So what are the topics these guys tackle this time around? Well they open up the album... with a song about GPS. Yes, "Bitch In A Box" is all about that little device I thought the rest of the world had ditched in favour for the Google Maps app. But that is the charm with Anvil, they can sing about anything, and still get a good chuckle out of you (even if the song is a little too slow for my taste). Further down the song list we find "Nanook of The North", which is actually a song about the native Canadians and their history. A neat little song that opens with classic Nanookian... beat singing? I do not know what it is called, but it is a really nice touch from the band. So they really go high and low in the lyrics, nothing surprising, but welcome none the least.

Musically speaking though, it is all over the place. Some song have a great drive, almost like the guys winded back the clock to their hey days, like the adrenaline pumping tracks "Ego", "Warming Up", and "Black Smoke". Kudlow's guitar play is especially impressive, dominating with several kick ass solos, and even a title track that is fully instrumental. Best of all though, is that the band seem to still enjoying themselves, even if they really are "Pounding The Pavement".

But as said, this album is pretty uneven, taking quite a few dips throughout its run time. Most of the time, it is just the fact that the songs are boring and predictable, not adding anything special to the album itself. There are also a couple of really weird ones out there, like the incredibly cheesy 70's rock opus "Rock That Shit", which simply just does not fit in at all, or "Smash Your Face", a song that is very slow and tries to be heavy, but I do not feel any smashing here at all, which just sucks. I still think there are more good and interesting stuff here than bad, but the bad bits do take over more than I like to admit.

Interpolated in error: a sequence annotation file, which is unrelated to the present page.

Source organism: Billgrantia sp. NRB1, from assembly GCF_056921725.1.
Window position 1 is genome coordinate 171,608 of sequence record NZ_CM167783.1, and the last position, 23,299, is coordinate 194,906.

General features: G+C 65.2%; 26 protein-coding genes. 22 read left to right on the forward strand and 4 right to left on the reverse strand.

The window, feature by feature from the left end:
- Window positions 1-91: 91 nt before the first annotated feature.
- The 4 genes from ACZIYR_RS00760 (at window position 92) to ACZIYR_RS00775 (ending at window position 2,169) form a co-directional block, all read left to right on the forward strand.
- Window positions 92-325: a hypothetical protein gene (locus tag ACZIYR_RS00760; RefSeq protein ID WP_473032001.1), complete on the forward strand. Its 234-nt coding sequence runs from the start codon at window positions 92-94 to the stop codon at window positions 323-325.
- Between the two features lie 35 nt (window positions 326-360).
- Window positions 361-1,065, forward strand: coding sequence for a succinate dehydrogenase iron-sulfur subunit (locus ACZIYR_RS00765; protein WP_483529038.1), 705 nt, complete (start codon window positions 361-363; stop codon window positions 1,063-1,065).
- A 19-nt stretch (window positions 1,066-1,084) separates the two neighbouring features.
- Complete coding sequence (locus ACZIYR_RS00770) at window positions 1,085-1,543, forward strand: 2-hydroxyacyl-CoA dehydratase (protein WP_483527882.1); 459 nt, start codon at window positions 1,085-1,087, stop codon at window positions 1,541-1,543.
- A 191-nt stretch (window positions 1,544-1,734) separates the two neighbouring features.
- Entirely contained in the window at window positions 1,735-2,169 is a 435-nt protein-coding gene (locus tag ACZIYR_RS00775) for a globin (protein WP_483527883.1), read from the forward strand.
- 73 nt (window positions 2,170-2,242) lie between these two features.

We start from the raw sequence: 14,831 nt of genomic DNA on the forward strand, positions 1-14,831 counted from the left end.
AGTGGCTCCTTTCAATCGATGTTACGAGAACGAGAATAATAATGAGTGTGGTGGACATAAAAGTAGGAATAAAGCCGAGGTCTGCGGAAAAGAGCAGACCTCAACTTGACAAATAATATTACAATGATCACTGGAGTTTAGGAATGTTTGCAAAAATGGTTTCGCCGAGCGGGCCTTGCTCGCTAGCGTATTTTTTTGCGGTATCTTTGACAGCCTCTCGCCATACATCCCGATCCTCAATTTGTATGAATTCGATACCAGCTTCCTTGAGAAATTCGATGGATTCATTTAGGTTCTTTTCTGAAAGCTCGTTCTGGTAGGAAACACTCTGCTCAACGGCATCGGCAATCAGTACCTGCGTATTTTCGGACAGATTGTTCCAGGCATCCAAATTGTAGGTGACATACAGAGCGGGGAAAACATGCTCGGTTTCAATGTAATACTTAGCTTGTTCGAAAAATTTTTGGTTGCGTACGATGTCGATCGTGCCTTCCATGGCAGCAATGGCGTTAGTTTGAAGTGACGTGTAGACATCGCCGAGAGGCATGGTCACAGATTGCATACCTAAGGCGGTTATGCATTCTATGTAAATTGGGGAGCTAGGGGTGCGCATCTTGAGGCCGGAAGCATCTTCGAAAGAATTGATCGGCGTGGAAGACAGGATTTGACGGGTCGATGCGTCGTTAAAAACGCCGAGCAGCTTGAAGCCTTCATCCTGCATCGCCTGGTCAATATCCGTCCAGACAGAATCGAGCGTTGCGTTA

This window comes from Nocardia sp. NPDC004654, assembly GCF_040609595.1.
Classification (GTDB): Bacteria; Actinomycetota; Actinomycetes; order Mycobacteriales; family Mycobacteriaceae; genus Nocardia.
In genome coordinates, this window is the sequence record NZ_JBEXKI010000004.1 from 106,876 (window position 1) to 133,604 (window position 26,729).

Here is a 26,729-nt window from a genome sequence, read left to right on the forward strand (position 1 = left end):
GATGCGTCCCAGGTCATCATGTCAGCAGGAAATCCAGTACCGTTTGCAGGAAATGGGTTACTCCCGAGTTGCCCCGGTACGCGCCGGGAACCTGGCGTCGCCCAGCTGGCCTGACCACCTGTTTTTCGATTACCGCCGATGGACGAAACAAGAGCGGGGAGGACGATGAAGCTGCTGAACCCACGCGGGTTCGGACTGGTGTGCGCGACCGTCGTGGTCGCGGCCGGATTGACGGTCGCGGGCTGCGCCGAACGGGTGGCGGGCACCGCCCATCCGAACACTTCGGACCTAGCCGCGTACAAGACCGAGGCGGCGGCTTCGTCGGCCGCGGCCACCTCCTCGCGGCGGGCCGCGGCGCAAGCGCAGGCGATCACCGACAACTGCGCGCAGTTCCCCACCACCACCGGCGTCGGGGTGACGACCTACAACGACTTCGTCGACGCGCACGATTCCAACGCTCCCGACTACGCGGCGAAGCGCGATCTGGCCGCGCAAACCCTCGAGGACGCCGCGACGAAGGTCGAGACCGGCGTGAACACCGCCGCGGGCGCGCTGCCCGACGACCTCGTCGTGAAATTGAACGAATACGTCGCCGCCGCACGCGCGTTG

No matter what I say though, it is quite clear what your own opinion of "Pounding The Pavement" will be, even without hearing the album. Because if you have heard of any Anvil music before, you know exactly what you are going to get, and that you either love it or hate it. The Canadians does what is expected of them, and that is admirable in its own little charming way, and as long as they still can find joy in what they are doing, I am satisfied whenever a new album hits the market. So the title is very fitting, the band keeps on pounding that pavement, and they do a mighty fine job doing so.